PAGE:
"I'm not able to tell if this is actually written by a current employee or if someone who works elsewhere is just feeling unkind. If it is the former, you seem like you're not too happy about working at Adtech. That's not good for either of us and it seems unlikely to provide our customers the service they deserve. If you're open to a discussion, let's talk about how to transition your work and provide some runway for you find someplace to work that you'll enjoy more. In either case, I really wish that you'd chosen some different language for your post. As someone with a nephew on the spectrum it really doesn't sit well that you would attempt to demean something by calling it "autistic". Life is difficult enough for those with that disorder without others turning it into a put down."

Former Employee - Anonymous Employee says

"I like the title of this, and I agree with it. To clarify, we haven’t invested much in motivational posters – but we have written down our core values, our commitment to our customers, and a few other frameworks that we use to try and encourage teamwork. We do that so we have easy reference points in our (many!?) meetings. We admit we have quite a few meetings. All of our employees have regular 1:1 meetings with their managers. We have regular departmental staff meetings. Finally, we do large projects that require upwards of 20 people to stay coordinated on delivering high quality service. We find this requires talking… together. We also move quickly (actions!) when we see an opportunity for improvement. We encourage people to speak up if they feel their time is being wasted in a meeting. We even have a (motivational?) poster to help explain what we mean by speaking up. Briefly, it reads something like this: Leadership Levels in Practice Level 4: • Proactive to identify problems • Leads a multi-step initiative to conclusion • Brings out the best in peers Level 3: • Willing to volunteer (“I’ll take it”) • Open to learning and new ideas; participates Level 2: • Provides ideas, often without prioritizing or vetting • “What we should think about is”; “We should…” Level 1: • Can identify problems (“this is wrong”) • Assumes others should solve it • Tone sucks the energy from the room We admit that we have had employees in the past who regularly “spoke up” with what we call Level 1 suggestions. We tried to work with them to help them take ownership of helping to make their team better – but sometimes, people are focused on simply complaining. As they say… misery loves company. Leadership is one of our core values. We are very intentionally building a team of people who take ownership of their world and don’t wait for others to tackle their challenges. It’s not for everyone."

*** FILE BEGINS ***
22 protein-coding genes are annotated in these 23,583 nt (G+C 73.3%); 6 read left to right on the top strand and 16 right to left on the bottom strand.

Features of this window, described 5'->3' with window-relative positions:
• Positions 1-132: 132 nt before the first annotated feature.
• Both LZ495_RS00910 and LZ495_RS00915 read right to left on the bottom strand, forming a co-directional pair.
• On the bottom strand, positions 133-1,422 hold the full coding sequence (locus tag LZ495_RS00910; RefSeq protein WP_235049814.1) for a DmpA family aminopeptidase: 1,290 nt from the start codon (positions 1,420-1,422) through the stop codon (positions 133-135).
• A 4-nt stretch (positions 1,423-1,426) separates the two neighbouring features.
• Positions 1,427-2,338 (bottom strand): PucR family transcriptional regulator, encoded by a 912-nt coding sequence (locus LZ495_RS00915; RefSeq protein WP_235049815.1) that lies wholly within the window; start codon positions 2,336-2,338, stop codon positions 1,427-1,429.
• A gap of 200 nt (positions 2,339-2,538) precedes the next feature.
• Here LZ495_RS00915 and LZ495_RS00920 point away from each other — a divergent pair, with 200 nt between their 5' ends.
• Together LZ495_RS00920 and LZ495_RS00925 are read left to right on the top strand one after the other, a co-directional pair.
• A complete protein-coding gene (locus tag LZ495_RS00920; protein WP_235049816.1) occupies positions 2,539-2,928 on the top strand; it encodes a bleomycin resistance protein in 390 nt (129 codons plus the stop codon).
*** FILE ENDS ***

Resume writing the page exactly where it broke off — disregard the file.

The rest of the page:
Former Employee - Anonymous Employee says

"Top Management is the most inexperienced management you will find in one company. They don't know how to manage or listen to their employees. The gossips run rampant because of lack of management experience. They tell you doors and ears are open. But they don't really listen. Most of the projects are drag on for months and months because lack of support on the field. Lack of communication is big factor. There is really high turnover rate. There is no communication or plan when people leave. Not to mention, the only way to get a raise in this company is to threaten to leave."

Former Employee - Anonymous Employee says

"First, I do appreciate the positives. And I wholeheartedly agree that our people are good. We have built a lot of structure in the past few years. When we joined the company in 2015 our then IT Director characterized our company culture as “entrepreneurial bordering on anarchy.” What that led to was wild variability in our execution. We had some customers who were very well cared for, while others experienced erratic service. In talking with customers, we learned that this has been common in our industry. We set about to change that. I can see how our putting in structure felt constricting to those who were used to the environment before we joined. We don’t begrudge those people for looking for something different. But as we built the structure – we had to create many new management positions. We put people in those positions who demonstrated care for their teammates and a willingness to take the responsibility to lead. Many of them were new managers. We have spent a great deal of time training and coaching them (including, yes, reading an occasional book). Your feedback on the field team being left to pick up the pieces resonates. Unfortunately, when steps are missed early in a process, our field team does feel the brunt of it. When communication is missed between the field and the planning teams, the field team often suffers. This was feedback we received from the day we joined the company and is part of the reason why we have the structures in place we now do. There wasn’t one fix for these issues – it took years of getting the systems in place, having people develop new processes, establishing different communication practices (e.g., going to the person responsible for the missed step rather than working around them and not holding them accountable). Accountability doesn't just come from a senior leader of a company, it comes from teammates knowing their roles and addressing missed steps with each other directly. As the CEO who conducted the exercise you’re referring to, I can assure you that I did read all the responses, and we implemented many of the suggestions (e.g., revised monthly all-hands call agenda, revised all-hands meeting agendas, notification to managers on employee departures). If you feel you weren’t heard, I’m sorry for that. I appreciate the advice and can assure you we haven’t been making the changes we’ve made because we are satisfied with the status quo. We have recognized that our approach doesn’t resonate with everyone."